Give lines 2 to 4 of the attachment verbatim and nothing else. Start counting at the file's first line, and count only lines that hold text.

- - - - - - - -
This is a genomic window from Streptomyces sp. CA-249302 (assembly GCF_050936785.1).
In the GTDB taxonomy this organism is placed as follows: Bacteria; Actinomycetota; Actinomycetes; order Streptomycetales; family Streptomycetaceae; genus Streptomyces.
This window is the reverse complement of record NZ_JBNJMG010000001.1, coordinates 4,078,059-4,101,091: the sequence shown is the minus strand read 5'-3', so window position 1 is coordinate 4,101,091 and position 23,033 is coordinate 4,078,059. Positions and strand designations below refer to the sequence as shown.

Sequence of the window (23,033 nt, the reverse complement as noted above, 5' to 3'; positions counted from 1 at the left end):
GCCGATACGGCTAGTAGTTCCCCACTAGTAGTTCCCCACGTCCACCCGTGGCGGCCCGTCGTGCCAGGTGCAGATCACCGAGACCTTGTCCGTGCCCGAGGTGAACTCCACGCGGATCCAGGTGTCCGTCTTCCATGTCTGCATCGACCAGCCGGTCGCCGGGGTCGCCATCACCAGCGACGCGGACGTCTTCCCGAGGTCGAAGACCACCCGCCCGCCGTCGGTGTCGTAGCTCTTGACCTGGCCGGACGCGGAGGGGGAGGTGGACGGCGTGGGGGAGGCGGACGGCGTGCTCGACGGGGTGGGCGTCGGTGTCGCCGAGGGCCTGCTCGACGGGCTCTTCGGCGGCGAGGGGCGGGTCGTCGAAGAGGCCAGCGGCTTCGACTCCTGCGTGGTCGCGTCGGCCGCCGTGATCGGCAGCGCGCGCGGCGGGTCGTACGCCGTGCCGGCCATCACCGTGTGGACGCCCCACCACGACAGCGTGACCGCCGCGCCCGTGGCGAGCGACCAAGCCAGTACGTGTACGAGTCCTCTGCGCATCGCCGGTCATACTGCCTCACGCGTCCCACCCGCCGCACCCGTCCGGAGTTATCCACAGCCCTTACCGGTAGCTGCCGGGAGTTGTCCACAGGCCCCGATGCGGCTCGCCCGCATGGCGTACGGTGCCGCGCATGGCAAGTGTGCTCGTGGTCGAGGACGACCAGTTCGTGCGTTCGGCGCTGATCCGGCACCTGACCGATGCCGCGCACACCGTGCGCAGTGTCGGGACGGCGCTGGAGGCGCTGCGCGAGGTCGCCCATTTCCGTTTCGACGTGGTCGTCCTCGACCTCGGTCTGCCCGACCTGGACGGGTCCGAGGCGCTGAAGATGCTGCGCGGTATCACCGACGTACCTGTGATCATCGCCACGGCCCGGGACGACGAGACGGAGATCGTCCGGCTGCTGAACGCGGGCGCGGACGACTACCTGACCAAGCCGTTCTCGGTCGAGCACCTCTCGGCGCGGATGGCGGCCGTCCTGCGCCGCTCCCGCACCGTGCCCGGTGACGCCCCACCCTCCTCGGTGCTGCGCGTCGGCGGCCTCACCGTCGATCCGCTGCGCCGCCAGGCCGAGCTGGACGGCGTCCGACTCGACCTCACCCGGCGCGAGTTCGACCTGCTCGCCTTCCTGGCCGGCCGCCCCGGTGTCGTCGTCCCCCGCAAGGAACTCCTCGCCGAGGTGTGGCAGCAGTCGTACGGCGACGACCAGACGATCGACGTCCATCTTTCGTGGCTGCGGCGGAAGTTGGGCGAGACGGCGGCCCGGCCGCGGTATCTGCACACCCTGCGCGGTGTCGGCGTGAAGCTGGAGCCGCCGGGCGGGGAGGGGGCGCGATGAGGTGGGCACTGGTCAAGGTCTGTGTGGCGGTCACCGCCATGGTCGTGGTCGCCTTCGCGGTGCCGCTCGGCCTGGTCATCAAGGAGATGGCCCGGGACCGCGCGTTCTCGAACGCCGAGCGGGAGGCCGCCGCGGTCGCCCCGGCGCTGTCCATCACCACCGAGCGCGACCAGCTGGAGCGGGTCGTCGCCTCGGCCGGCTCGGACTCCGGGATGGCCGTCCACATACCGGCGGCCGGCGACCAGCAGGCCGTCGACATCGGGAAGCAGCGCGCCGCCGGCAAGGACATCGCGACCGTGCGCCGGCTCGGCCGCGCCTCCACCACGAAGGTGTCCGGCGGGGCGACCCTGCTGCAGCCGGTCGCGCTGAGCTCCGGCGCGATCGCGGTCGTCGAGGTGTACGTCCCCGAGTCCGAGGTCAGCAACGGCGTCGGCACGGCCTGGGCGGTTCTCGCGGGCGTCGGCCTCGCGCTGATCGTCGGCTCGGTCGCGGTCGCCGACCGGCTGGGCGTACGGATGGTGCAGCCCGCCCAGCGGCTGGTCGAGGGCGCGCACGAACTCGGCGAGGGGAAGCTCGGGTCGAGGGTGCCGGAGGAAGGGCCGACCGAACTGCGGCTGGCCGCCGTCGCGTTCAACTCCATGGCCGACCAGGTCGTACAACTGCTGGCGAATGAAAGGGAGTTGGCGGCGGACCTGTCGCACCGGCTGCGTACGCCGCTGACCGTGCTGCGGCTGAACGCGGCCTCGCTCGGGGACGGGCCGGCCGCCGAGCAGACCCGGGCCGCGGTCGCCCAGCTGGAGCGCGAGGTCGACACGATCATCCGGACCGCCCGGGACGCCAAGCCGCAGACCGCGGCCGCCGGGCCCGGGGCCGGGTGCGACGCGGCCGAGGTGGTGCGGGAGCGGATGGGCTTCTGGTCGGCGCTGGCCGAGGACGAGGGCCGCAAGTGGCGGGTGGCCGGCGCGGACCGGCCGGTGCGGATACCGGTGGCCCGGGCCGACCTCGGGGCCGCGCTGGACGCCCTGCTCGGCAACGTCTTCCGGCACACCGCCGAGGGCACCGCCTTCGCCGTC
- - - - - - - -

In the GTDB taxonomy this organism is placed as follows: Bacteria; Actinomycetota; Actinomycetes; order Streptomycetales; family Streptomycetaceae; genus Streptomyces.
This window is the reverse complement of record NZ_JBNJMG010000001.1, coordinates 4,078,059-4,101,091: the sequence shown is the minus strand read 5'-3', so window position 1 is coordinate 4,101,091 and position 23,033 is coordinate 4,078,059. Positions and strand designations below refer to the sequence as shown.

Sequence of the window (23,033 nt, the reverse complement as noted above, 5' to 3'; positions counted from 1 at the left end):